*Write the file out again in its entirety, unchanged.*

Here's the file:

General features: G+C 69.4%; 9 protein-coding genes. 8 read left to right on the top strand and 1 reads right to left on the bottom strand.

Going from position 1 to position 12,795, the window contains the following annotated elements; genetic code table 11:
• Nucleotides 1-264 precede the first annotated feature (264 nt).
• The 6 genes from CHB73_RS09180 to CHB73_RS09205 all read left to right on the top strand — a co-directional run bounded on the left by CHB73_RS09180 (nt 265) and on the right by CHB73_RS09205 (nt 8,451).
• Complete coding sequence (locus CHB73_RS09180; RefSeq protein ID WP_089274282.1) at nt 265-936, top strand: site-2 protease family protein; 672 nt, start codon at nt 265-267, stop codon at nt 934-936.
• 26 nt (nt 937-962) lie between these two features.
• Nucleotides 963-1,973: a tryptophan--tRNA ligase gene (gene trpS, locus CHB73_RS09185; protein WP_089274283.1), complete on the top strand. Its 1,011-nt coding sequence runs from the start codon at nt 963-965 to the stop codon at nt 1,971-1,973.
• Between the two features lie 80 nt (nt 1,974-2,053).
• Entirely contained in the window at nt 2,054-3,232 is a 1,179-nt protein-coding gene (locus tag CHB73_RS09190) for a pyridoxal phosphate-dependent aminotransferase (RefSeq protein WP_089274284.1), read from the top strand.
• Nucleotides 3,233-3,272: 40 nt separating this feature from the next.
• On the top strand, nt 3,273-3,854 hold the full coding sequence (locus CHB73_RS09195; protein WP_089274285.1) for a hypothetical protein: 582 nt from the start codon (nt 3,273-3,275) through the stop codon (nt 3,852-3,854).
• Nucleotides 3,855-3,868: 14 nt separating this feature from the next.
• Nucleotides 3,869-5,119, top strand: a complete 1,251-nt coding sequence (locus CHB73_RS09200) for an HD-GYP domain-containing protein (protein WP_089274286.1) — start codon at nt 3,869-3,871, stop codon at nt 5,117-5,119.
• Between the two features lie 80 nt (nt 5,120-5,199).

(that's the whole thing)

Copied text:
General features: G+C 69.4%; 9 protein-coding genes. 8 read left to right on the top strand and 1 reads right to left on the bottom strand.

Going from position 1 to position 12,795, the window contains the following annotated elements; genetic code table 11:
• Nucleotides 1-264 precede the first annotated feature (264 nt).
• The 6 genes from CHB73_RS09180 to CHB73_RS09205 all read left to right on the top strand — a co-directional run bounded on the left by CHB73_RS09180 (nt 265) and on the right by CHB73_RS09205 (nt 8,451).
• Complete coding sequence (locus CHB73_RS09180; RefSeq protein ID WP_089274282.1) at nt 265-936, top strand: site-2 protease family protein; 672 nt, start codon at nt 265-267, stop codon at nt 934-936.
• 26 nt (nt 937-962) lie between these two features.
• Nucleotides 963-1,973: a tryptophan--tRNA ligase gene (gene trpS, locus CHB73_RS09185; protein WP_089274283.1), complete on the top strand. Its 1,011-nt coding sequence runs from the start codon at nt 963-965 to the stop codon at nt 1,971-1,973.
• Between the two features lie 80 nt (nt 1,974-2,053).
• Entirely contained in the window at nt 2,054-3,232 is a 1,179-nt protein-coding gene (locus tag CHB73_RS09190) for a pyridoxal phosphate-dependent aminotransferase (RefSeq protein WP_089274284.1), read from the top strand.
• Nucleotides 3,233-3,272: 40 nt separating this feature from the next.
• On the top strand, nt 3,273-3,854 hold the full coding sequence (locus CHB73_RS09195; protein WP_089274285.1) for a hypothetical protein: 582 nt from the start codon (nt 3,273-3,275) through the stop codon (nt 3,852-3,854).
• Nucleotides 3,855-3,868: 14 nt separating this feature from the next.
• Nucleotides 3,869-5,119, top strand: a complete 1,251-nt coding sequence (locus CHB73_RS09200) for an HD-GYP domain-containing protein (protein WP_089274286.1) — start codon at nt 3,869-3,871, stop codon at nt 5,117-5,119.
• Between the two features lie 80 nt (nt 5,120-5,199).